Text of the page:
Ancillary study to the PREFER trial: A descriptive study of participants' patterns of self-monitoring - Rationale, design and preliminary experiences

Lora E. Burke, Susan Sereika, Jina Choo, Melanie Warziski, Edvin Music, Mindi Styn, Jessica Novak, Arthur Stone

Research output: Contribution to journalArticlepeer-review

22 Citations (Scopus)


Background: The treatment of obesity, marked by a high rate of recidivism, lacks strategies that sustain the improved lifestyle behaviors that led to the weight loss. Self-monitoring, a behavioral strategy to increase awareness of one's behavior, is the cornerstone of behavioral treatment in weight loss management. However, adherence to self-monitoring is less than ideal. The actual patterns of self-monitoring of eating behaviors in weight loss treatment programs have not been studied previously; if done, these data could provide information on how self-monitoring patterns affect weight loss and if interventions can be developed that address deficits in self-monitoring. Technology now permits an instrumented paper-and-pencil diary to record the real time of individuals' self-monitoring behaviors (invivodata, inc.), thus providing more information about self-reported behaviors. This technology differs from PDA based products (ex. e-diary, e-trials, logpad, PICS) because, to the user, it is no different from a standard paper-and-pencil diary. Methods: The purposes of this ancillary study are: (1) to describe the electronically recorded patterns of self-monitoring of eating behaviors by weight-loss study participants; (2) compare reported vs. electronically recorded self-monitoring; and (3) examine the relationship between the electronically validated adherence to self-monitoring goals and success in weight loss in a sub-sample of participants in the PREFER study. This paper describes the design, methods and preliminary 6-month results. Results: Preliminary results reveal that participants frequently report recording their eating behavior during times when the binder was not opened. Two examples of data are shown that demonstrate the lack of concordance between the self-reported and the electronically recorded data. Conclusions: These unobtrusively collected electronic data can lead to the development of strategies that can promote improved adherence to self-monitoring.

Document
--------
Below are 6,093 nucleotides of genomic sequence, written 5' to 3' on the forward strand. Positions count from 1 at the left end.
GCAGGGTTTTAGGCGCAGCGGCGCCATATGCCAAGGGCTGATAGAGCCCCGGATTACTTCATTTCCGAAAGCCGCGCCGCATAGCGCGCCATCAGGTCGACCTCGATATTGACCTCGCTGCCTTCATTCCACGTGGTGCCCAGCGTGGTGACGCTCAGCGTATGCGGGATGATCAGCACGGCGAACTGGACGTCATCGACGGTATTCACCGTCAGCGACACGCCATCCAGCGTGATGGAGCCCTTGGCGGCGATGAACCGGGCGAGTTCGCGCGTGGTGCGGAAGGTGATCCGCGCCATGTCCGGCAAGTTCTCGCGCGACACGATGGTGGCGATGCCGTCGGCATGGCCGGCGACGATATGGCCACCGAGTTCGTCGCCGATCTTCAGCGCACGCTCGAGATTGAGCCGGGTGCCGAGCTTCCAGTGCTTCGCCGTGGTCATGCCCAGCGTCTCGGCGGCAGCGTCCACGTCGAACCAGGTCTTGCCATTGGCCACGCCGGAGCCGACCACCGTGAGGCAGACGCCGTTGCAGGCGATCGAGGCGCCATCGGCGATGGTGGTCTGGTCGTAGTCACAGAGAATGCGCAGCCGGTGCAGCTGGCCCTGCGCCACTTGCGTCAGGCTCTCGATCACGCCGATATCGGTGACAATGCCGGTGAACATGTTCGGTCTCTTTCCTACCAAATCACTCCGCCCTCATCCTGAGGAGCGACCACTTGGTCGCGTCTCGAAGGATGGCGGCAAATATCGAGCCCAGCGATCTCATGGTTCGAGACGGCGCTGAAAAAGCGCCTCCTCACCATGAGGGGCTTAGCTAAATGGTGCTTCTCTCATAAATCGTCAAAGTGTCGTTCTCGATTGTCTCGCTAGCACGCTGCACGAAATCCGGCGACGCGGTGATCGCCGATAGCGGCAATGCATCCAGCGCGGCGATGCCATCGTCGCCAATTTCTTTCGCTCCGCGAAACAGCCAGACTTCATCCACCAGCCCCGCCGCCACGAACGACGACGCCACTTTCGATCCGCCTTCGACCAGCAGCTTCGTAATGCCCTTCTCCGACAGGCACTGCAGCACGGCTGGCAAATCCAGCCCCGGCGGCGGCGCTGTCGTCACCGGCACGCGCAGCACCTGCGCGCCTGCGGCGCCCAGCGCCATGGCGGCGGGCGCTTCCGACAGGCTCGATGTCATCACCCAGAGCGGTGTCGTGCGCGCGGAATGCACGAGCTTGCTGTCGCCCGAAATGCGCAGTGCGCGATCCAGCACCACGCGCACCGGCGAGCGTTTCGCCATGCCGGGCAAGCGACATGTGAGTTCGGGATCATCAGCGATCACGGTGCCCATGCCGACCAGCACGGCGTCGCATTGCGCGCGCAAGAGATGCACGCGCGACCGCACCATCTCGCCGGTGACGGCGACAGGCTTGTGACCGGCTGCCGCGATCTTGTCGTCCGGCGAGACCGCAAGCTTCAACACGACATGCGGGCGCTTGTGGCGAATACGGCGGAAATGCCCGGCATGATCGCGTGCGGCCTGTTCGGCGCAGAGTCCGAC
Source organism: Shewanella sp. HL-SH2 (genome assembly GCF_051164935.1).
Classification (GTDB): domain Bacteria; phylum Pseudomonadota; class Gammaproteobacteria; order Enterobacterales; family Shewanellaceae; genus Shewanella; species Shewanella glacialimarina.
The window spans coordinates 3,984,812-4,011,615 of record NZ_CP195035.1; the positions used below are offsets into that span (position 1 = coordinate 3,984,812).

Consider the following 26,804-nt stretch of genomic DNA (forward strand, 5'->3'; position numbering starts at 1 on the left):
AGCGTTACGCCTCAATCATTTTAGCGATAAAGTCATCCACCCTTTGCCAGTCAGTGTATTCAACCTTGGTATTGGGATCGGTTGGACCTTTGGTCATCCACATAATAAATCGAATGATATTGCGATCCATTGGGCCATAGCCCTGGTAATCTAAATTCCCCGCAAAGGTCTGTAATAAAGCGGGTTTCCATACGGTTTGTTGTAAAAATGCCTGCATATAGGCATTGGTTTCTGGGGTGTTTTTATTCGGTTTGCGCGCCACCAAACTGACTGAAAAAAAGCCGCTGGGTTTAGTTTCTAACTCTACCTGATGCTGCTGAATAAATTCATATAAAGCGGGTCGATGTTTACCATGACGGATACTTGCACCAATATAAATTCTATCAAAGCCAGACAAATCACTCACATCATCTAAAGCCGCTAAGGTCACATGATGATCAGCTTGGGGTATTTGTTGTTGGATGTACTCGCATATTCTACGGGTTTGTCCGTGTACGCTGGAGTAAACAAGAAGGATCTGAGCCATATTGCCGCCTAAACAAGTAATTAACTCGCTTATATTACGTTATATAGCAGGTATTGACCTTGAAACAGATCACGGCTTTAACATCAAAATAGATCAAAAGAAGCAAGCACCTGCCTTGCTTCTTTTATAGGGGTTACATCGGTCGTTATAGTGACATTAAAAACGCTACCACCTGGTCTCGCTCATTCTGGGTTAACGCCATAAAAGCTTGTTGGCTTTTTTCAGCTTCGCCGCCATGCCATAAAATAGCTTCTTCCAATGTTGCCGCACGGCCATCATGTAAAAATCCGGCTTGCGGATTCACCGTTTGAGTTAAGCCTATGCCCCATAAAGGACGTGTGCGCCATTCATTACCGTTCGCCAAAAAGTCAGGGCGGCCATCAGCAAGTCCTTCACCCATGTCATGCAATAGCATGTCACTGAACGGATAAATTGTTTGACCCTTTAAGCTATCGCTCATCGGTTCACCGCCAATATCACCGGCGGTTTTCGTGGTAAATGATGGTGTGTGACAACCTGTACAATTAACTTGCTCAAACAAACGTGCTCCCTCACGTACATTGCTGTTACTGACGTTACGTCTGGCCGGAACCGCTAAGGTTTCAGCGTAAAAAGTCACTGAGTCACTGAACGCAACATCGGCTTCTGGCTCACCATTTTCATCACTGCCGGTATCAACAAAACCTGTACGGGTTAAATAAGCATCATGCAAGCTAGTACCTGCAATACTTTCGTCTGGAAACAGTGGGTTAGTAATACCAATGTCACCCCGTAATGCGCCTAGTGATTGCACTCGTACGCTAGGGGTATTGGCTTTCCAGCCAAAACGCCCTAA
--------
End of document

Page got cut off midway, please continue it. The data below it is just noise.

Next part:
Original languageEnglish
Pages (from-to)23-33
Number of pages11
JournalContemporary Clinical Trials
Issue number1
Publication statusPublished - 2006 Feb
Externally publishedYes


  • Adherence
  • Eating and physical activity behaviors
  • Instrumented paper diaries (IPD)
  • Obesity
  • Research design
  • Self-monitoring
  • Self-report
  • Standard behavioral treatment of obesity

ASJC Scopus subject areas

  • Pharmacology (medical)


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